Yesterday we visited the new Micropia museum that is part of the Amsterdam Artis Zoo (Joshua and Dominic, we were thinking of you!). In a word, it was awesome. Easily one of the best science exhibits we’ve ever experienced.
The promo video above is kind of fun, but it doesn’t really give a sense of how great the exhibit actually is. The presentation is fantastic. Nothing is dumbed down, and yet everything is accessible. The exhibits are hands-on and truly compelling. There is so much information presented, and somehow they manage to put it all in context on a number of different levels.
When you enter the exhibit you are greeted by a large “tree of life” graphic which shows the genetic relationship between all of the known forms of life on earth.
Did you know that 2/3 of life is invisible?! That’s right. Of all the known living organisms, two-thirds of them are microscopic bacteria or archaea, invisible to the naked eye. We humans are massively out numbered!
The first of dozens of hands-on exhibits is a station where you operate a microscope to study blue-green algae.
In addition to the binocular viewer that Jette is using in the photo, there is a live video feed on a video touch screen next to the microscope so others can see it too. The touch screen also tells an interactive, animated “story” in Dutch and English. It talks about how the microbe functions, how it interacts with its environment, its place in the food chain, its importance to human life, and how human activity affects the organism, and by extension, other species and the whole ecosystem. It does a beautiful job of putting it all in context and helping us understand how all the pieces of life fit together.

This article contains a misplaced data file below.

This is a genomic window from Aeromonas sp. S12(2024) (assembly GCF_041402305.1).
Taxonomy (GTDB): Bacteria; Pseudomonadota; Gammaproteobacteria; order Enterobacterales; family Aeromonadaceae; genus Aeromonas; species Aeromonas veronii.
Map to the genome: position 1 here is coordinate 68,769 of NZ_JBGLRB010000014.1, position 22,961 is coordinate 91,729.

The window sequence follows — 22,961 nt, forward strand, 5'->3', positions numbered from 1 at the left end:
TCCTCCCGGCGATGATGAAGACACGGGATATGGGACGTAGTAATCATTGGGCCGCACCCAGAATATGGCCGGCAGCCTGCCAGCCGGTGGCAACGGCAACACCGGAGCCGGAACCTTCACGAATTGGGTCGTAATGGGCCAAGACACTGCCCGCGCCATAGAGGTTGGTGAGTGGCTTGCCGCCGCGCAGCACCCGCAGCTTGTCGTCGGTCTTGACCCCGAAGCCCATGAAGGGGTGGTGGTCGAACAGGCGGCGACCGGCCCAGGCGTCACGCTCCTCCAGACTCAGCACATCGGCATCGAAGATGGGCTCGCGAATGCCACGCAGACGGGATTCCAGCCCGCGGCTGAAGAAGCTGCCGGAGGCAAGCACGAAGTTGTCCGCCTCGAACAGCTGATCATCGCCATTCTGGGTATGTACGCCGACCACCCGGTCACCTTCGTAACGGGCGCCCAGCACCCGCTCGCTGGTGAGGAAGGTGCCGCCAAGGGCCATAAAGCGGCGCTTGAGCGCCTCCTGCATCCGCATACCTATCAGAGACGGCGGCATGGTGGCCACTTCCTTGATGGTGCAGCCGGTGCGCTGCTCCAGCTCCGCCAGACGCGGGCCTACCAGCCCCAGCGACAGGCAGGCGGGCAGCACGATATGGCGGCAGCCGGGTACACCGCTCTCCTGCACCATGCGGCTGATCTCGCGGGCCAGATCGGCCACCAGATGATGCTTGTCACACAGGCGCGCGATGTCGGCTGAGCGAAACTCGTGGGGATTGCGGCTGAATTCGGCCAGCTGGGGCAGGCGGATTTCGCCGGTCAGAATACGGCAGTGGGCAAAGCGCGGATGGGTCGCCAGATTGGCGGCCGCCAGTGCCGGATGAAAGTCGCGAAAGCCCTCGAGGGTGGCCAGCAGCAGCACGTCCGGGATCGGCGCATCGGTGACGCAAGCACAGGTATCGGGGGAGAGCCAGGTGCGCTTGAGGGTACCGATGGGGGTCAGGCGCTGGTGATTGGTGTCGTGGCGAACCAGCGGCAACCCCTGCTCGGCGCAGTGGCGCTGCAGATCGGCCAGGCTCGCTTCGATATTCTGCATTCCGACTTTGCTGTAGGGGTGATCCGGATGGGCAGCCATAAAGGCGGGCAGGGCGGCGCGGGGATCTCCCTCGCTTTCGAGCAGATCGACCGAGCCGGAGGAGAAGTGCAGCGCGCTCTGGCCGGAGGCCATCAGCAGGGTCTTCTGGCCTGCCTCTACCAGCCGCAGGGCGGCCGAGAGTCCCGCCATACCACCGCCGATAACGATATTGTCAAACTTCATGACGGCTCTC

In just a few minutes at this first station, we learned: how the Earth’s oxygen rich atmosphere formed and microbes role in it, the ocean-to-land food chain that algae power, why and how algae blooms happen, and the implications across the food chain. And more…
Did you know that it was oxygen producing microbes that first put the oxygen that we breathe into Earth’s atmosphere?
POP QUIZ - About what percentage of the oxygen that we breathe is produced by microbes in the ocean and what percentage is produced by plants?
I could go on and on about the exhibits and all the cool stuff we learned, but I can’t present it in nearly as fun and compelling a way as Micropia does, so I’ll just share some photos:
Jette’s favorite exhibit/microbe was the Waterbear. Tough as nails, but oh so cute and cuddly (at least when magnified 4,000X and made to look like a comfy leather sofa)
Here’s what Jette wrote in her journal:
Today we rode our bikes to the Micropia museum. If I was going to show my friends my favorite part of the museum then I would show them the waterbear and the ants. Waterbears can survive in extreme heat and extreme cold as well as in between. They survive by being able to shrivel up in hot or cold but still be alive and when they blow away and get to moisture then they unshrivel. They can live for up to 100 years!
Here’s more info about waterbears:
Oh, and while we didn’t go into the zoo itself, we did get to visit with a pig eating salad…